A U.S. military command has sent an urgent request to the Pentagon to fund counterterrorism intelligence computer software for special operations troops globally, including the Palantir analytical system.
Palantir is at the center of two investigations in Washington. Rep. Duncan Hunter, California Republican, has accused the Army of making it difficult for conventional soldiers in Afghanistan to buy Palantir off the shelf because the Pentagon is protecting its own system.
The memo, a copy of which was obtained by The Washington Times, talks of plans to purchase an application named Lighthouse. Lighthouse can collect data sent via mobile devices such as cellphones, the Internet and radios, and send it to Palantir, which processes and stores data and then analyzes links among terrorists.
“Palantir supports distributed data ingestion, manipulation and storage, useful for the analysis of Lighthouse data,” says the memo, signed by Konrad J. Trautman, director of intelligence for Special Operations Command. “Lighthouse and Palantir users are equipped to exploit structured data using link analysis [and] data mining.”
The memo adds that deployed special operations troops have an “intelligence priority for rapidly deploying a data collection, fusion and analysis system.”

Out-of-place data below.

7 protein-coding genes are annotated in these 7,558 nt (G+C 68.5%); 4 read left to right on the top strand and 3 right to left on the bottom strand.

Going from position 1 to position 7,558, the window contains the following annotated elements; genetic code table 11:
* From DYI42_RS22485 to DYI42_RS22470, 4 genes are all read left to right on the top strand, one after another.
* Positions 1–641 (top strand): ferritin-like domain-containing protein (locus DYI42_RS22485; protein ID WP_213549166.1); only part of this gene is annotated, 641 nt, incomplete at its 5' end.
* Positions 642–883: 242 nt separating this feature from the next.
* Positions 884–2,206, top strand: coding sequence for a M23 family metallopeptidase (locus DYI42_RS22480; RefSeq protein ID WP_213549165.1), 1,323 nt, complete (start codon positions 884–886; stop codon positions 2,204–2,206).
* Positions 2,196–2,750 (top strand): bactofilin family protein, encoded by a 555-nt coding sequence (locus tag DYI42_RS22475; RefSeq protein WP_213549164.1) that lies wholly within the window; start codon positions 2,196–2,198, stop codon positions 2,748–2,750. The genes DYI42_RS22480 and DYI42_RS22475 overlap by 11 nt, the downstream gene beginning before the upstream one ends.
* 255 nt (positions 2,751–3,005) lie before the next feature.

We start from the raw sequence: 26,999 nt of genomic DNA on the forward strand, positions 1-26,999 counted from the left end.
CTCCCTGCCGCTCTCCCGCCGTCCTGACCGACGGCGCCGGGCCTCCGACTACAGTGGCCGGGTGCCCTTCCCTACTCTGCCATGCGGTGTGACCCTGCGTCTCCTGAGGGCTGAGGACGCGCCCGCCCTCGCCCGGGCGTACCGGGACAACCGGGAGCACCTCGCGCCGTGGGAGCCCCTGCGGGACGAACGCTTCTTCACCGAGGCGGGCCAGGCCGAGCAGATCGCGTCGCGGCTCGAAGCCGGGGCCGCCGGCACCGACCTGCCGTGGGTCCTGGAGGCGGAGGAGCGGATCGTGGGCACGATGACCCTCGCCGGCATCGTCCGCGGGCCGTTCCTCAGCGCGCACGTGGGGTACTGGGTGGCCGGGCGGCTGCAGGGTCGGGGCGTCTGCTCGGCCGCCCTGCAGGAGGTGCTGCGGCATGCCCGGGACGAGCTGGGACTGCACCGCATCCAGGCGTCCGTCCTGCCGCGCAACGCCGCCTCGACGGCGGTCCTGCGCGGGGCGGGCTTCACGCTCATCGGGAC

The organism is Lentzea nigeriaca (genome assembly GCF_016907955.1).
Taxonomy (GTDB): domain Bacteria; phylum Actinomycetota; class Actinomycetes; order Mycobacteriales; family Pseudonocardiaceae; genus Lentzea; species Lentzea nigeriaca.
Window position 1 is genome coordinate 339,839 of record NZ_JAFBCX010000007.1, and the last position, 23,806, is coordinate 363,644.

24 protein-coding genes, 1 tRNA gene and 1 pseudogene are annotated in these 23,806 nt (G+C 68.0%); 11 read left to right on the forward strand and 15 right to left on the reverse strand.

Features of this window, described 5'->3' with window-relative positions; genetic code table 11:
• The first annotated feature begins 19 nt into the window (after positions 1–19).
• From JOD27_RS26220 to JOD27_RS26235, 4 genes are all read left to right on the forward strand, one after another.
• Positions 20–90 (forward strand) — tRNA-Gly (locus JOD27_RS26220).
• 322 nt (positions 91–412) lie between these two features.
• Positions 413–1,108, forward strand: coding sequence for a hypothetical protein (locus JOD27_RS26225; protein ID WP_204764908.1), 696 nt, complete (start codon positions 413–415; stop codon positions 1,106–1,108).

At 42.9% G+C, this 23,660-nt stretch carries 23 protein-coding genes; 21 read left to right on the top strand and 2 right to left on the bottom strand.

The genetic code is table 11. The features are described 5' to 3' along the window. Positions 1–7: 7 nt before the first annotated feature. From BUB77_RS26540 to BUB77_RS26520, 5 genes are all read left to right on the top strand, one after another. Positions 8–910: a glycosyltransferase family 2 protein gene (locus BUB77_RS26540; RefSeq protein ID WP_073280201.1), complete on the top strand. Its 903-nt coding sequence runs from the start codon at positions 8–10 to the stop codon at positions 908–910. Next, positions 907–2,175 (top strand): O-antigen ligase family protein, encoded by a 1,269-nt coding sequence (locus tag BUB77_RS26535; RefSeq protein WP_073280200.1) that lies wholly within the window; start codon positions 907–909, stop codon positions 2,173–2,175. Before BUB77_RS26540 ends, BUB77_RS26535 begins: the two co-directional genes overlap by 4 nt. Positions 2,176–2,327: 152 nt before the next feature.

Special Operations Command sent the memo to two agencies involved in funding counterterrorism equipment: the Pentagon's Combating Terrorism Technical Support Office and the Joint Improvised Explosive Device Defeat Organization.
Special operations troops were among the first to use Palantir in Afghanistan using special funds acquired through the technical support office. The memo shows the command has much bigger plans for the Lighthouse-Palantir marriage.
By next year, it wants the two systems operational in areas where terrorist groups linked to al Qaeda seek to operate. The areas include the Philippines, the Horn of Africa, North Africa, and Central and South America.
Lighthouse was created at a laboratory at the Naval Postgraduate School by Marine Corps Capt. Carrick Longley.
The school’s website reported in April that the lab had “expanded Lighthouse to develop a resource for gathering and mapping data on improvised explosive devices and the networks that create them.”
Army spokesmen say tests are being conducted to determine whether Palantir’s quick link-analysis functions can be incorporated into the DCGS. The Army says its system performs many more tasks than Palantir does.View Entire Story
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